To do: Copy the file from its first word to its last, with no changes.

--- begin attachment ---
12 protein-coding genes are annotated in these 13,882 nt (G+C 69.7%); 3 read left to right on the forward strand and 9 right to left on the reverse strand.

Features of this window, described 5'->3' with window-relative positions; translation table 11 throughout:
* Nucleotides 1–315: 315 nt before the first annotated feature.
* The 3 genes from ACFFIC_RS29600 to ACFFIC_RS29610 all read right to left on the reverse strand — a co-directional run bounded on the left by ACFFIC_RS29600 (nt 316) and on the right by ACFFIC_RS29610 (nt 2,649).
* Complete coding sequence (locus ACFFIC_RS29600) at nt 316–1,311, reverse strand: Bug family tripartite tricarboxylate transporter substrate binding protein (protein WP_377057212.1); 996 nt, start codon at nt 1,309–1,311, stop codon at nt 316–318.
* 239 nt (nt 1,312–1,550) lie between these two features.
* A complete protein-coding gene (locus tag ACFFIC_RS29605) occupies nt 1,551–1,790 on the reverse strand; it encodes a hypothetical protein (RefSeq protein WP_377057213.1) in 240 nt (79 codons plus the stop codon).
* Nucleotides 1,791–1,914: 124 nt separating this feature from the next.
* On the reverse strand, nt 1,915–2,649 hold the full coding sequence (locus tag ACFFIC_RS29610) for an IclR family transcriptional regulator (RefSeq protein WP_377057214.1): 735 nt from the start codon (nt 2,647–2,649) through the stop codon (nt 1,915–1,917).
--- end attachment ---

12 protein-coding genes are annotated in these 13,882 nt (G+C 69.7%); 3 read left to right on the forward strand and 9 right to left on the reverse strand.

Features of this window, described 5'->3' with window-relative positions; translation table 11 throughout:
* Nucleotides 1–315: 315 nt before the first annotated feature.
* The 3 genes from ACFFIC_RS29600 to ACFFIC_RS29610 all read right to left on the reverse strand — a co-directional run bounded on the left by ACFFIC_RS29600 (nt 316) and on the right by ACFFIC_RS29610 (nt 2,649).
* Complete coding sequence (locus ACFFIC_RS29600) at nt 316–1,311, reverse strand: Bug family tripartite tricarboxylate transporter substrate binding protein (protein WP_377057212.1); 996 nt, start codon at nt 1,309–1,311, stop codon at nt 316–318.
* 239 nt (nt 1,312–1,550) lie between these two features.
* A complete protein-coding gene (locus tag ACFFIC_RS29605) occupies nt 1,551–1,790 on the reverse strand; it encodes a hypothetical protein (RefSeq protein WP_377057213.1) in 240 nt (79 codons plus the stop codon).
* Nucleotides 1,791–1,914: 124 nt separating this feature from the next.
* On the reverse strand, nt 1,915–2,649 hold the full coding sequence (locus tag ACFFIC_RS29610) for an IclR family transcriptional regulator (RefSeq protein WP_377057214.1): 735 nt from the start codon (nt 2,647–2,649) through the stop codon (nt 1,915–1,917).